And indeed, the new government is now being called upon to make many crucial decisions, and not only restricted to the economic and financial sectors, which constitute its main area of expertise and will require its biggest efforts. In Italian newspapers today, the question most frequently being repeated is “what next?”, implying that a long-term solution to the crisis cannot be reached only on national terms, but must involve new policies in economic management at an EU level.

The sides are principally two (or three, maybe): those saying that the debt crisis may be solved only through a wider participation of European Central Bank in financing “shaky” countries, and those, with Germany ahead, which underline the “domino-risk” of using money from virtuous states to help squanderers (the third being the position of those pointing out, in different ways, that the problem is Europe itself).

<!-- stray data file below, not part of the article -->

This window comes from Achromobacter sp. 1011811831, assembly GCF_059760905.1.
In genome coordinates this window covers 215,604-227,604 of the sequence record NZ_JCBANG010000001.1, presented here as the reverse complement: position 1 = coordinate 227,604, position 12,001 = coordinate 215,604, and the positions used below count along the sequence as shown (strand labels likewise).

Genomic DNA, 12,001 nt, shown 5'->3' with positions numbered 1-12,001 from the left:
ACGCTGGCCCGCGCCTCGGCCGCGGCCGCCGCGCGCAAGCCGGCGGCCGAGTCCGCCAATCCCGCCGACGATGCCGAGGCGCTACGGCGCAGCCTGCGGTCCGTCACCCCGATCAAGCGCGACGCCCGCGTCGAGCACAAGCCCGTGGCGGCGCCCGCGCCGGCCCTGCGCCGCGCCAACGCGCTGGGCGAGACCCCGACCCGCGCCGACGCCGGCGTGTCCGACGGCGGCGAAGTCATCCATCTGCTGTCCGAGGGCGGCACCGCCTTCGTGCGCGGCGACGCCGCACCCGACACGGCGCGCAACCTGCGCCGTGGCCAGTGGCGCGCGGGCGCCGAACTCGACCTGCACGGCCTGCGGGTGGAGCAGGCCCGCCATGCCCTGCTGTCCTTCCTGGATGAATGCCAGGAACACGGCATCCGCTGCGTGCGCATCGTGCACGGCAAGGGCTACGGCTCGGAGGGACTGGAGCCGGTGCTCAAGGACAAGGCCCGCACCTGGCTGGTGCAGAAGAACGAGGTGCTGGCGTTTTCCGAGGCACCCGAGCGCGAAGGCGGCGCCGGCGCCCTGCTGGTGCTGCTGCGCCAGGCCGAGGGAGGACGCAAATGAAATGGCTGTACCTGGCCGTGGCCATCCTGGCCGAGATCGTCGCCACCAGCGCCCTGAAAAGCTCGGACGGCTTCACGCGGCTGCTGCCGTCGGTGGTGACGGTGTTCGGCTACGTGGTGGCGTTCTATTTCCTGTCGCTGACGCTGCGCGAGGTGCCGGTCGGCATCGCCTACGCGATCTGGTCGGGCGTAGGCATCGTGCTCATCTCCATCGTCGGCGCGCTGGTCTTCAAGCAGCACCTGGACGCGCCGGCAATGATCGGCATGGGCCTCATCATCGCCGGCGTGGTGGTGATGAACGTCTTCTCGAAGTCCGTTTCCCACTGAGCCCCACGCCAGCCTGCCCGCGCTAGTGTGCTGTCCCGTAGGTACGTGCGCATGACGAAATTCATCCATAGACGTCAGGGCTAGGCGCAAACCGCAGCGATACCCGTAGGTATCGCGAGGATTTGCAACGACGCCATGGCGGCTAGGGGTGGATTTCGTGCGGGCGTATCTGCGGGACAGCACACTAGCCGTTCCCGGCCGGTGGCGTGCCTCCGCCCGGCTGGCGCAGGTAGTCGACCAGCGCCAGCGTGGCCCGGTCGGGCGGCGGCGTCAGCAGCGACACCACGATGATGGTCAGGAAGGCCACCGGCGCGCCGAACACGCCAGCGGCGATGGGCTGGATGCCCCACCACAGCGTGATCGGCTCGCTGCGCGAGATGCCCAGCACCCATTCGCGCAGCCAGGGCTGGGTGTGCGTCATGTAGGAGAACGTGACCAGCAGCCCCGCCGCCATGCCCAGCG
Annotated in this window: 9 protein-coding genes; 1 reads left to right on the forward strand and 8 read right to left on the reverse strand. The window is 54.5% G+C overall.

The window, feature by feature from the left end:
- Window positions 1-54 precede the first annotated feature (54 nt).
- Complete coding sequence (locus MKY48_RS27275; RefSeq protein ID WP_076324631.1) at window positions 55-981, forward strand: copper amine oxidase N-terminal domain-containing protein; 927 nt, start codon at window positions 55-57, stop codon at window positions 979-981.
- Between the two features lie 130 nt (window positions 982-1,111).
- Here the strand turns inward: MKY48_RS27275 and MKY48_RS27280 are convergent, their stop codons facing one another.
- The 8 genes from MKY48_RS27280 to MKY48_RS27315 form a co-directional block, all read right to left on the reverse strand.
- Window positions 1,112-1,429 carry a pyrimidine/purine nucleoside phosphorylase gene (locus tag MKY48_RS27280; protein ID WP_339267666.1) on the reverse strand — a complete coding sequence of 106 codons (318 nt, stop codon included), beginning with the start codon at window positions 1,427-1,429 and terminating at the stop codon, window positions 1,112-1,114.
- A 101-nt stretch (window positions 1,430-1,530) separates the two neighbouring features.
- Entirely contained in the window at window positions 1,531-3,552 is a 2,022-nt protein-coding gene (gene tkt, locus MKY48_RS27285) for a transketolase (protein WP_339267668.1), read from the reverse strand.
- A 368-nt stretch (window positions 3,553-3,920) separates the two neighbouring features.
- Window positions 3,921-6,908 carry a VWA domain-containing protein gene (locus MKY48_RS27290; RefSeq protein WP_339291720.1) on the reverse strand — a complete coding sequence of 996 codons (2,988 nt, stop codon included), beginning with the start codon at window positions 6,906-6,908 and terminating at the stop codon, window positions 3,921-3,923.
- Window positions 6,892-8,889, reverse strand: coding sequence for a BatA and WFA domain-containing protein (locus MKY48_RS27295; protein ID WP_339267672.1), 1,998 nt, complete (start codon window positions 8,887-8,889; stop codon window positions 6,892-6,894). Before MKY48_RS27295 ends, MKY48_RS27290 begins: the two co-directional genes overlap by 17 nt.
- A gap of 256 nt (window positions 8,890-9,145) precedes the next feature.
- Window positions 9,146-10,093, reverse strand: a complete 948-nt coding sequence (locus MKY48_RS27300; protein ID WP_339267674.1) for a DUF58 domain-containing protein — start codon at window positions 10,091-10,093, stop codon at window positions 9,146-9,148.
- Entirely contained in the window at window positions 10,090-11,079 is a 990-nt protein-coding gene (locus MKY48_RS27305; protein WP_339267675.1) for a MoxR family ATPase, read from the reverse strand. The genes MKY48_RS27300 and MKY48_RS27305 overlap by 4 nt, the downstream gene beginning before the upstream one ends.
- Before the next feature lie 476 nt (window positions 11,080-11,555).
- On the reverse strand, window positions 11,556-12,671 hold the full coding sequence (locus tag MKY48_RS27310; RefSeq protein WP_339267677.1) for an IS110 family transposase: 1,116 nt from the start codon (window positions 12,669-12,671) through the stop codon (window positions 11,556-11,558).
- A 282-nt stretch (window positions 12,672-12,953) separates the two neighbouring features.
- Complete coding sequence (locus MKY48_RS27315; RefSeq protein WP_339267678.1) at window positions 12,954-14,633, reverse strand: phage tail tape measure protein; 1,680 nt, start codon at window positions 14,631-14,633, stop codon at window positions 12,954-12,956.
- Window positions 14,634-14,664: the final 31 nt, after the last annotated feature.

Concerns for Economy, and a Medium-Term Presence

Needless to say, the decisions that will be taken in Brussels will affect the behavior of European countries towards the Western Balkans, and will have an impact on their economies; European countries such as Germany and Italy are the main commercial partner of the area. As was seen in a previous article, investors are attracted by the dimension of new markets, the cheap labor costs, the profitable tax regime and so on. Sound political and diplomatic relations permitted also high-level alliances in energetic and financial sectors, whose effective outcome depends now widely on the success of the “economic rescue” of Italy and Euro-zone.